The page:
2Outline of Presentation The CaseBrief Anatomy/ EmbryologyCommon causesRarer CausesSources
3The CaseI saw 8 year old girl brought by mum to A&E at 11pm ,from friend’s homeMum noticed midline neck swelling 1 week ago, saw GP thought was a lymph nodeFriend suggested visiting A&E on eve of presentation as swelling was not settling, infact increasing in size and became red
4The Case Patient was frightened She had a midline neck swelling with a redness developing at the tipShe was systemically wellShe wont cooperate enough to do tongue protrusionThere was no local lymph nodes palpable
5Neck Swellings in Children Neck lumps constitute important diagnostic categoryMalignancy less than 1%Categories: CongenitalInflammatory/ InfectiveEmbryological knowledge important for diagnosis and treatment( ?excision)
7Branchial cleft apparatus and its derivatives The branchial arches are ridges, visible in the cervical region of the embryo from the fourth to the eighth week of gestation1st arch: mandible, Eustachian tube andsome bones of middle ear2nd arch: hyoid bone and tonsillar fossa
9Branchial derivatives These may take the form of cysts, sinuses, or cartilaginous remnants, possible to identify the relevant branchial arch from the anatomical position.Strangely, usually been present since birth, branchial cysts most commonly present in adolescence
10Preauricular and first branchial remnants—Small sinuses and cartilage remnants just in front of the ear are the commonest finding but are probably not of branchial origin.Second branchial remnants—The external opening of a branchial sinus or fistula is almost always related to the anterior border of the sternomastoid
13Brachial derivativesTreatment—Uninfected derivatives should be treated by formal surgical excision, with a careful attempt made to identify any deeper components.
14Thyroglossal derivatives The thyroid gland develops from tissue originally derived from the posterior third of the tongue, which descends during fetal life to its final position anterior to the tracheal ringsThyroglossal cysts:The key diagnostic features of these neck lumps are their midline position and movement on tongue protrusion and swallowing.Most are intimately related to the hyoid bone, which explains their relation to the tongue and muscles of swallowing.
16Thyroglossal cyst-examination and treatment Although clinical examination is often sufficient for diagnosis, some surgeons obtain a radioisotope thyroid scan before excision to ensure that a normal thyroid gland is present. Excision of the middle third of the hyoid bone in continuity with the cyst (Sistrunk's operation) should be performed to reduce the possibility of recurrence.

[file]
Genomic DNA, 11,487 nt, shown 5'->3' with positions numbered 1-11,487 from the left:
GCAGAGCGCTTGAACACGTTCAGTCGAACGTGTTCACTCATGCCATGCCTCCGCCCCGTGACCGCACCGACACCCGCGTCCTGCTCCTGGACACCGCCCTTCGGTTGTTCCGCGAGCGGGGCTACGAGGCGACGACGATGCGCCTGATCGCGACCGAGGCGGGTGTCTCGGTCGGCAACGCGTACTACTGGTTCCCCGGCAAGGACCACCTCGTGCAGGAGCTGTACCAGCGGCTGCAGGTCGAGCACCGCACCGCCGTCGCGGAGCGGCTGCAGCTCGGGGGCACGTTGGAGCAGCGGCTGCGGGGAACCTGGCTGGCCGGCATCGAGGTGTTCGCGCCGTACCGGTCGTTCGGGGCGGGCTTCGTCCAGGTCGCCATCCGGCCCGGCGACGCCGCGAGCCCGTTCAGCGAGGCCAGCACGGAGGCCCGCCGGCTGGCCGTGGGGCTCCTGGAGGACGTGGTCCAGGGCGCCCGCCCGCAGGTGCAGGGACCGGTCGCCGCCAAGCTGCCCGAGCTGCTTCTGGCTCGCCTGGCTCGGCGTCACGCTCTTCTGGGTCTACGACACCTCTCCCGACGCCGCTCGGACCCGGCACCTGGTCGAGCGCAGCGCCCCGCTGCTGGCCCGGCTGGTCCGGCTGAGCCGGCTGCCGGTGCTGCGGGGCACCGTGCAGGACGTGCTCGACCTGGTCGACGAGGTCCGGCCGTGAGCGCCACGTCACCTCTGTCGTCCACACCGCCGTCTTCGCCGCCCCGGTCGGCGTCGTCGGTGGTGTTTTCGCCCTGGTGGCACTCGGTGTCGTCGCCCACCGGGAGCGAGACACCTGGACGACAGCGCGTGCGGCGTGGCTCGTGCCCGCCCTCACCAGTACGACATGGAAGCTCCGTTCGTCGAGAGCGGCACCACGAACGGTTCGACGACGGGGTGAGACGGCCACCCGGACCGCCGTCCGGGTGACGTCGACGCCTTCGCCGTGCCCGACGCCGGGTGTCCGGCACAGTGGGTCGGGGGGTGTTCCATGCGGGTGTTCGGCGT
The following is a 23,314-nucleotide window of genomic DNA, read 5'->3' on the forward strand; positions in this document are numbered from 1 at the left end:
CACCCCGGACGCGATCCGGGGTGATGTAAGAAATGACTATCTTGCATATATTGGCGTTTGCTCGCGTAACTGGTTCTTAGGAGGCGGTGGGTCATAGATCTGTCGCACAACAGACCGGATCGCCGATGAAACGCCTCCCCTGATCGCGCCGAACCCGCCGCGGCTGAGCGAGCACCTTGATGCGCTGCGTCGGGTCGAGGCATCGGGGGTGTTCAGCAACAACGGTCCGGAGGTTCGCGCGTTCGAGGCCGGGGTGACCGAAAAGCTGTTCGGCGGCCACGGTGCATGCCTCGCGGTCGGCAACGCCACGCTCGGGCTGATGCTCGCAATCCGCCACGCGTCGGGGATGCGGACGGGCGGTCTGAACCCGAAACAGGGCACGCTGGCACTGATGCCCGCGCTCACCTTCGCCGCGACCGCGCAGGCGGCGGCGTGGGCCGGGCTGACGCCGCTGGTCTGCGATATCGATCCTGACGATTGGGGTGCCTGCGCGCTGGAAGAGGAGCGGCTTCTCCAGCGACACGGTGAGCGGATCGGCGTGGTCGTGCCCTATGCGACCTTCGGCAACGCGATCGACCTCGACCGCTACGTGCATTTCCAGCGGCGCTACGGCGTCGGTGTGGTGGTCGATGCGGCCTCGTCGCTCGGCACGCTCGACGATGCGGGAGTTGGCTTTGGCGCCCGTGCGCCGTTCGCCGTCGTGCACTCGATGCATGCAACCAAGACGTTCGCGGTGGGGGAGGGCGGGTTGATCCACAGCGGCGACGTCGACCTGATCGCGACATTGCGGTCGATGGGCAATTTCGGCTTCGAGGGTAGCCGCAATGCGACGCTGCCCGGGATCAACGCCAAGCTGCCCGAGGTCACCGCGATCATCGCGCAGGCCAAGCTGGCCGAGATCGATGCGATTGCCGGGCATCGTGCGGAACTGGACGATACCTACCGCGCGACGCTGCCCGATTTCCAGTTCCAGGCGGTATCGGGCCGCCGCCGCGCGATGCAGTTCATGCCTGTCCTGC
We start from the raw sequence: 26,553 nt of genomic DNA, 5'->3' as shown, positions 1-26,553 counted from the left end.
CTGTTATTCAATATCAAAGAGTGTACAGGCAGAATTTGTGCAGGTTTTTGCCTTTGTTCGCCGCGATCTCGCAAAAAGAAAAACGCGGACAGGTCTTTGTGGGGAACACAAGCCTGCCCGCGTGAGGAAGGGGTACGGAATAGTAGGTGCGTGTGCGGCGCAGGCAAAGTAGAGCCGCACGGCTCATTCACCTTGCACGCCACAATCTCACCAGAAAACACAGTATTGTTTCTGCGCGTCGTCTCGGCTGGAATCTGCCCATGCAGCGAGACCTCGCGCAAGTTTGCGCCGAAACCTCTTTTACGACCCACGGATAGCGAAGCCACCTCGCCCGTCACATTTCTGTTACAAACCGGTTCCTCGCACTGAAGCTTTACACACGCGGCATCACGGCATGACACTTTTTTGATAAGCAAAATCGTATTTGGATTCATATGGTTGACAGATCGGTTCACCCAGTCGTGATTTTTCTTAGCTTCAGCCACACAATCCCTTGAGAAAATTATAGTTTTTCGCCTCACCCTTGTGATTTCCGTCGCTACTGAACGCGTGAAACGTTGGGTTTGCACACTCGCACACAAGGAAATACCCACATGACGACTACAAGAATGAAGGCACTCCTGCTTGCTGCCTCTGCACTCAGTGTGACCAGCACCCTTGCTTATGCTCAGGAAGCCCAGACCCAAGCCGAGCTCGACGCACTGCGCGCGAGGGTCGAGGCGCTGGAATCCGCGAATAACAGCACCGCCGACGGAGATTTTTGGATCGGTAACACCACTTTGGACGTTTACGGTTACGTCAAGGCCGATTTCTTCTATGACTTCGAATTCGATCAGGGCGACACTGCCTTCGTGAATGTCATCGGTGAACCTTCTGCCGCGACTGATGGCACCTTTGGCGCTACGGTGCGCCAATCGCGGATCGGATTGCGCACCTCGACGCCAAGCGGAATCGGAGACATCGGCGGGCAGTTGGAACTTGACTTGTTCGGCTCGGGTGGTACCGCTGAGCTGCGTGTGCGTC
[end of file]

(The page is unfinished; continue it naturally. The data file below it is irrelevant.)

17Cervicofacial dermoids The soft tissues of the face are formed by the convergence of three facial processes (frontal, maxillary, and mandibular)As a consequence, there are lines of fusion where islands of ectodermal tissue may become submerged, later to secrete sebaceous material and present as obvious cystic swellings known as dermoids.
18Any suspicion that a dermoid may be fixed to the bone should prompt an x ray examination or even computed tomography to test this possibility. Dermoids should be treated by excision.
19Cystic hygromaThese are hamartomatous, lymphatic malformations that result in a multicystic mass which infiltrates tissue planes and has no tendency to spontaneous resolution. Over 60% are found in the neck region, but other sites of origin may include the axilla and chest wallTreatment: surgical excision or inactivated streptococcal organism-on named patient basis from Japan
21Cervical lymphadenopathy, lymphadenitis, and abscess Characteristic features of lymphadenopathyFound along jugular veinMostly benignRelated to respiratory and throat infectionsHistological appearance of reactive hyperplasia
22Characteristic features of lymphadenitis Acute tendernessPainSwellingErythema of overlying skinIf pus is formed it requires surgical drainage
23Neck SwelllingsMycobacterial lymphadenitis—If the history of the condition is longer (perhaps over a period of weeks), less acutely tender, and responds only partially or not at all to an appropriate antibiotic then lymphadenitis due to mycobacterial organisms should be considered. In Britain the causative organism is usually an atypical mycobacterium (such as Mycobacterium avium-intracellulare).